Protests Erupt in Shanghai and Other Chinese Cities Over Covid Controls

Protests spread to cities and campuses in China on Saturday night amid mounting public anger over the country’s strict but faltering controls against the spread of Covid, with crowds in Shanghai turning up to call for the ouster of the national leader. , Xi Jinping.

The demonstration came after a wave of online anger and after a street protest broke out on Friday in Urumqi, the regional capital of Xinjiang in western China, where at least 10 people were killed and nine others injured the day before. in a burned down apartment. Many Chinese say they suspect Covid restrictions prevented the dead from escaping their homes, despite government denials.

The tragedy has fueled broader calls for officials to ease China’s harsh regime of Covid testing, city lockdowns and movement restrictions three years into the pandemic.

The largest protest on Saturday appeared to have occurred in Shanghai, where college and university students were among hundreds of people who gathered at an intersection of Urumqi Road, named for the Xinjiang city, to mourn the dead with candles and banners. . The number grew, defying police efforts to contain the crowd, and chants broke out, with people calling for a relaxation of covid controls, video footage showed.

“We want freedom” the protesters chanted.

They used obscene language to denounce the demand that residents check in with a Covid phone app in public places like stores and parks. As the ranks of policemen looked on, some in the crowd they directed their anger at Mr. Xia rare act of political defiance that likely alarmed Communist Party officials, prompting more stringent censorship and surveillance.

“Xi Jinping!” A man in the crowd yelled repeatedly.

“Reduce!” some chanted in response.

Last month, Xi won a groundbreaking third term as general secretary of the Communist Party, cementing his status as China’s most powerful leader in decades. He has also filled a new national leadership lineup with loyal officials, and his hold on power seems secure.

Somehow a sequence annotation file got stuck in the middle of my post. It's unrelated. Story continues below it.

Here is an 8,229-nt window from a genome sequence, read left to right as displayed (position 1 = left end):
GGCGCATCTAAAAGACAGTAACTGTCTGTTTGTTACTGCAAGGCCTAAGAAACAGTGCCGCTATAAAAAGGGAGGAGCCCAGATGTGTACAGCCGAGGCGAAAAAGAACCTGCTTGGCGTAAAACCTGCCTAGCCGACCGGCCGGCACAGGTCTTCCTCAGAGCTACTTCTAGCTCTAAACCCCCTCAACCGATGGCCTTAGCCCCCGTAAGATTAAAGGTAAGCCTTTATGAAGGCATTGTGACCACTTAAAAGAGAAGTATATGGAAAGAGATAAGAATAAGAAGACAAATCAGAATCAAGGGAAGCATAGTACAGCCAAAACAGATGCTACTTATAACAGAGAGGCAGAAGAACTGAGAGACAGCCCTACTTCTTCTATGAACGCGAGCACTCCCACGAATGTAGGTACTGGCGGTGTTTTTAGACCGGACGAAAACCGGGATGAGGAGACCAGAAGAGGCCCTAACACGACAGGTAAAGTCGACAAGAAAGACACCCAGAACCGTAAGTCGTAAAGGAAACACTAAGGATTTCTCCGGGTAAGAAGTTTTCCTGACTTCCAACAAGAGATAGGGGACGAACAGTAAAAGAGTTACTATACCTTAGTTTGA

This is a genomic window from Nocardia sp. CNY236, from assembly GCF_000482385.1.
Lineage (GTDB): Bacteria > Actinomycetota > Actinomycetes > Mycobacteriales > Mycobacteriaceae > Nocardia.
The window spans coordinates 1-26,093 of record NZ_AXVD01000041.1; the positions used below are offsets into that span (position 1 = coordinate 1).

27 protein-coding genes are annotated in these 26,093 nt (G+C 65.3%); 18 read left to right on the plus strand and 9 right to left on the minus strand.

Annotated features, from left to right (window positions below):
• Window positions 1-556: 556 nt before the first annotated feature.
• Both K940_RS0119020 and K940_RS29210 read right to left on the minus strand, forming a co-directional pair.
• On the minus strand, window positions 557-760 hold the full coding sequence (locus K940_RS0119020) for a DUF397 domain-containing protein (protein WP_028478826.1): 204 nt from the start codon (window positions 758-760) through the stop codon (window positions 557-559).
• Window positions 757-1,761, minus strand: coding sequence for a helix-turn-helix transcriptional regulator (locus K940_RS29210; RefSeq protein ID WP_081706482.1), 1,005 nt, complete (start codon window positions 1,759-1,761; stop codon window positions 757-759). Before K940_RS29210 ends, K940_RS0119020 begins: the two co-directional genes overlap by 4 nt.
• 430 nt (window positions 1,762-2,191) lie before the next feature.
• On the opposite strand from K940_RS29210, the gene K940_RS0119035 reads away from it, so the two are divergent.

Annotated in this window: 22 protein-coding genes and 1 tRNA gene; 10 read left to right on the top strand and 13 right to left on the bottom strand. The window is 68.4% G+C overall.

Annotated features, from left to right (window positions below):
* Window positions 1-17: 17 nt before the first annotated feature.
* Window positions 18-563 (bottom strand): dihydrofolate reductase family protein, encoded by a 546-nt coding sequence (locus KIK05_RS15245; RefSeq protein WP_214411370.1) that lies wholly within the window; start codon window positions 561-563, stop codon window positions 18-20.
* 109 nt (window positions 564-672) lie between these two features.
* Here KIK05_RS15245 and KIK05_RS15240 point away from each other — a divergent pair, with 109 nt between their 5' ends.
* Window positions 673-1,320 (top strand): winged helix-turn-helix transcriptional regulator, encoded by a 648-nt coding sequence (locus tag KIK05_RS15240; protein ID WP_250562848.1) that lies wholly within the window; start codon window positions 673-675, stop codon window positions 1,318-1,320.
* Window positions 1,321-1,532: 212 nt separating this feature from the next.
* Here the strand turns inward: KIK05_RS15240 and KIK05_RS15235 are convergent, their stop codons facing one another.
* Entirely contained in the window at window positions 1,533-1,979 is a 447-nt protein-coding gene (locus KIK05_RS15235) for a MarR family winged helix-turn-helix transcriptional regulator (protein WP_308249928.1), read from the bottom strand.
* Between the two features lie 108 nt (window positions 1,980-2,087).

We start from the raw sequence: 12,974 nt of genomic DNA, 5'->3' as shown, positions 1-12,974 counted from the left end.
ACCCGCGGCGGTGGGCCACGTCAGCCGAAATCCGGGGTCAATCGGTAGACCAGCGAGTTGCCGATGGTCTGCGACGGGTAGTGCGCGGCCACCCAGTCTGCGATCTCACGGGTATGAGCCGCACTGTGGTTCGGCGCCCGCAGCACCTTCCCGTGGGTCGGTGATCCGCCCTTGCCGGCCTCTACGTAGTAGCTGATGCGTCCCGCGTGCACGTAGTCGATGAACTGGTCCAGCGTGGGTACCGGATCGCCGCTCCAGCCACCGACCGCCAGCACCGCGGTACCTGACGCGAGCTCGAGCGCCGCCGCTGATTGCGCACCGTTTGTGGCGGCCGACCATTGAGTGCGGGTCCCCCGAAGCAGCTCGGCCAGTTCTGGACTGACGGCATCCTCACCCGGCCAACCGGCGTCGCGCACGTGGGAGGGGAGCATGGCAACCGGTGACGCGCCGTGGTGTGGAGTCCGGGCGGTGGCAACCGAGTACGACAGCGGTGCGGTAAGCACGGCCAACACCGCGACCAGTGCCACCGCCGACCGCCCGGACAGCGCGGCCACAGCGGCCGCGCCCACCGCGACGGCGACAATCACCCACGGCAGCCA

But the night of public anger indicated that Xi’s strict covid policies, heralded as a success for China after the pandemic spread globally from there in early 2020, have increasingly become a liability. Covid controls have affected restaurants, tour operators and other small businesses, adding to China’s recent economic slowdown.

It also seems likely that the outburst of discontent will add pressure to the Chinese government’s efforts to maintain a “dynamic zero covid” policy. This month, the government announced measures to ease restrictions that have made travel and business difficult for many residents. But local authorities are still under pressure to keep infections close to zero, leading to confusion and rule changes.

The deadly fire in Urumqi seemed to crystallize public anger at such pressure.

“Before, I felt like I was a coward, but now at this moment I feel like I can stand up,” a young man who said he was from Xinjiang. told a meeting at a campus of the Communication University of China in Nanjing, eastern China, according to a video posted online and whose location was verified by The Times. Hundreds held up their phones like burning candles.

“I speak for my region of origin, I speak for those friends who lost family and relatives in the fire disaster and,” he added, “for those who died.”

muyi xiao Y Zixu Wang contributed reporting.